How to bypass the NP-hardness of estimating the best explanation of given data (instantiated as MAP, i.e., Maximum A Posteriori, not as maximum likelihood) in discrete Bayesian Networks, through distinction of relevant and irrelevant variables

Johan Kwisthout, Most frugal explanations in Bayesian networks, Artificial Intelligence, Volume 218, January 2015, Pages 56-73, ISSN 0004-3702, DOI: 10.1016/j.artint.2014.10.001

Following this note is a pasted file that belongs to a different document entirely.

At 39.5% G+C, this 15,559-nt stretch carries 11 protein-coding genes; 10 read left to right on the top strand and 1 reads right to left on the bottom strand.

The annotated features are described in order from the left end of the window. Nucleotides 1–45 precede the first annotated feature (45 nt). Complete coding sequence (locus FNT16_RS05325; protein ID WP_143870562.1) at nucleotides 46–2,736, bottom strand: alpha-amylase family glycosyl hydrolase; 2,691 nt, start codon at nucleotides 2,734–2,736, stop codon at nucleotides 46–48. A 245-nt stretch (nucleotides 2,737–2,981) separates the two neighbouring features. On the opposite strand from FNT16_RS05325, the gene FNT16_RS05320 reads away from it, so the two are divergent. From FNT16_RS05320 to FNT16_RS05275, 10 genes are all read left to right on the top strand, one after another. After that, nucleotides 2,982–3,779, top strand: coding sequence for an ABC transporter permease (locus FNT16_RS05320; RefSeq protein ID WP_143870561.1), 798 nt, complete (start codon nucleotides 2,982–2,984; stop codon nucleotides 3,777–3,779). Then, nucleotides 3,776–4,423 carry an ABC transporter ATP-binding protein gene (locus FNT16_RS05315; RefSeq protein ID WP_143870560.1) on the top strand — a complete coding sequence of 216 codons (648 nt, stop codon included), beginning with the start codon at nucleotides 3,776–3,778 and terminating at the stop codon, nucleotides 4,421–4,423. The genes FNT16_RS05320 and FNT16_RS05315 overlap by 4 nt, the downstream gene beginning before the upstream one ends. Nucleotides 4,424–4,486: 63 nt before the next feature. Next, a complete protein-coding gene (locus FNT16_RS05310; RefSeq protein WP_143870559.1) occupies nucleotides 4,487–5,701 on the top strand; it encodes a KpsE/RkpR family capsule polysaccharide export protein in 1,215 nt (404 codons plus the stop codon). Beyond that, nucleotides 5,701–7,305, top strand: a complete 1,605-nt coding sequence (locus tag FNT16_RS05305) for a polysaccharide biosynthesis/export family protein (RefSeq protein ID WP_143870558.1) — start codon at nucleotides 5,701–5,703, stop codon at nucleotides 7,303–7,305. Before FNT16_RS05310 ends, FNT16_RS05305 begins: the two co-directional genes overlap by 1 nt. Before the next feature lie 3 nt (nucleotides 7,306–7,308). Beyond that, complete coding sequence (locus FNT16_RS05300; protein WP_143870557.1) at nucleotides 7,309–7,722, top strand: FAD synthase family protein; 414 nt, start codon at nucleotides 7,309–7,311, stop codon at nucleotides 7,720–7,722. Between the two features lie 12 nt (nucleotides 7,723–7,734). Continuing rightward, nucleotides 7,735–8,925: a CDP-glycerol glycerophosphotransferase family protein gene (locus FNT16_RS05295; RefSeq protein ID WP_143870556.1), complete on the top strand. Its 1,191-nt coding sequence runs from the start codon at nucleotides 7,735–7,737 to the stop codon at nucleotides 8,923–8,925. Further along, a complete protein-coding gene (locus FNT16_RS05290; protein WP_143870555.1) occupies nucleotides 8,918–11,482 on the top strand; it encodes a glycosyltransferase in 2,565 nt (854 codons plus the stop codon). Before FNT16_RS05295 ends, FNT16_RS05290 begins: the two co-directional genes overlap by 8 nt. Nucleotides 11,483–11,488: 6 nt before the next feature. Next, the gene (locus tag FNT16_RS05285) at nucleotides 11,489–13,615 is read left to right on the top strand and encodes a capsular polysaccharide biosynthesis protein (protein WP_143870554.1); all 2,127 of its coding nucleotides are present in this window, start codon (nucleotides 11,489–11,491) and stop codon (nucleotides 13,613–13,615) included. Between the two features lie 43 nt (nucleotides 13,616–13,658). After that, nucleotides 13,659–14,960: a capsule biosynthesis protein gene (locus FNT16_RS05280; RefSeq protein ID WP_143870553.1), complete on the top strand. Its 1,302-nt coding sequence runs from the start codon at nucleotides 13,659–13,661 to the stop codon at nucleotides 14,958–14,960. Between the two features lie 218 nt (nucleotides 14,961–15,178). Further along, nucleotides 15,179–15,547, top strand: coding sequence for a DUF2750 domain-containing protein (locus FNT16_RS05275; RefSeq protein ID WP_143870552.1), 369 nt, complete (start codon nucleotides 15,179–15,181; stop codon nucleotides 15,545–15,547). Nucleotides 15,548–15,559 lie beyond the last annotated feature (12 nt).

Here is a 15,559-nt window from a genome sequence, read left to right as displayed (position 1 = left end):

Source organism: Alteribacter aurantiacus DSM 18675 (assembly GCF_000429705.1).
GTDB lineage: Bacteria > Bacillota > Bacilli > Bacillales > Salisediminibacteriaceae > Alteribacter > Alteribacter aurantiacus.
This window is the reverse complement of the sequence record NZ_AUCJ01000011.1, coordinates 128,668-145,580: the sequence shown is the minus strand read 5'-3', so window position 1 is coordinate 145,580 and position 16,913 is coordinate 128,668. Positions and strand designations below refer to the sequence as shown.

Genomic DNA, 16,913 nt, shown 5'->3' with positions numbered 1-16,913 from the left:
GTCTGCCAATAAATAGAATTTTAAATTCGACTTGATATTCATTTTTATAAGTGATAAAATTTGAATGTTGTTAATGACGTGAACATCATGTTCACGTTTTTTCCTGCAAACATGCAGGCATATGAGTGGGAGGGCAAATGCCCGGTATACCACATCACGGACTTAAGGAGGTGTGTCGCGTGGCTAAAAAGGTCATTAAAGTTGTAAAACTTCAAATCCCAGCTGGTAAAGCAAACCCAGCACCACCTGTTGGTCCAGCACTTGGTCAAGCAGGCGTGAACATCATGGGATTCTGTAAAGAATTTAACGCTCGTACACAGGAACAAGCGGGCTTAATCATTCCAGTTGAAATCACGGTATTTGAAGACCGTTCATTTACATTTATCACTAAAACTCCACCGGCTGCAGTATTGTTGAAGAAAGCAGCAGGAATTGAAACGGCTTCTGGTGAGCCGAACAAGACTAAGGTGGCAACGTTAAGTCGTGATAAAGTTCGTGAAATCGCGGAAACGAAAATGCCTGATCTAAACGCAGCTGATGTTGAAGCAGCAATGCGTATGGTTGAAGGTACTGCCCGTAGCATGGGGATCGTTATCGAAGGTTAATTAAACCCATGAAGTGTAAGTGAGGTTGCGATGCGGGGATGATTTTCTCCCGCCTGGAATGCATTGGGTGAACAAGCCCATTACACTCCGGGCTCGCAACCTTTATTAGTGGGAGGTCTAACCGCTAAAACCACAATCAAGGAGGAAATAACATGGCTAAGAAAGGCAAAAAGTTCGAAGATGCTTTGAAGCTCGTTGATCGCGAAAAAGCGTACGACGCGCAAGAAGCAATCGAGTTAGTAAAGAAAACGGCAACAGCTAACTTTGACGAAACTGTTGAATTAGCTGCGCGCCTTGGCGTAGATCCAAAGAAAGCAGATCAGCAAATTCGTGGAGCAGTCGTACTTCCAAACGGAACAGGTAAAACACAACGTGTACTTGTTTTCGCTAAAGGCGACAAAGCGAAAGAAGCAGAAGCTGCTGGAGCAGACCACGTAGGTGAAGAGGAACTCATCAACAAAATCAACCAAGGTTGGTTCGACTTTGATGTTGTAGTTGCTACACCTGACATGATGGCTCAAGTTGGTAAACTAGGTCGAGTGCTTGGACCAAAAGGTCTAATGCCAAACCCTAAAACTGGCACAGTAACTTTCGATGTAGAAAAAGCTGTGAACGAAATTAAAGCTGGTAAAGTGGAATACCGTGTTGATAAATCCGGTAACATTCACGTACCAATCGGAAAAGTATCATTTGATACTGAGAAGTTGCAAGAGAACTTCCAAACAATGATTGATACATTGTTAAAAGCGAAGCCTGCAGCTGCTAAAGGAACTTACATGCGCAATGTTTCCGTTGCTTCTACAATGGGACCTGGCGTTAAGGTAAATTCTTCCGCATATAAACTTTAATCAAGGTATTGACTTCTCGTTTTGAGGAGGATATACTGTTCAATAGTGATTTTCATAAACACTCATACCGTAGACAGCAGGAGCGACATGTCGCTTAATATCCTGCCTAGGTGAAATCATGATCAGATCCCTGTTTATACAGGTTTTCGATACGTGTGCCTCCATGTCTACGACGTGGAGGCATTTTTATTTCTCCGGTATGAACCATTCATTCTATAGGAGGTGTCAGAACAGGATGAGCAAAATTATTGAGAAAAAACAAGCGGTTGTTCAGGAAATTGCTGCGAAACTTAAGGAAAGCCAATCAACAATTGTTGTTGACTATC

Inferring the most probable explanation to a set of variables, given a partial observation of the remaining variables, is one of the canonical computational problems in Bayesian networks, with widespread applications in AI and beyond. This problem, known as MAP, is computationally intractable (NP-hard) and remains so even when only an approximate solution is sought. We propose a heuristic formulation of the MAP problem, denoted as Inference to the Most Frugal Explanation (MFE), based on the observation that many intermediate variables (that are neither observed nor to be explained) are irrelevant with respect to the outcome of the explanatory process. An explanation based on few samples (often even a singleton sample) from these irrelevant variables is typically almost as good as an explanation based on (the computationally costly) marginalization over these variables. We show that while MFE is computationally intractable in general (as is MAP), it can be tractably approximated under plausible situational constraints, and its inferences are fairly robust with respect to which intermediate variables are considered to be relevant.

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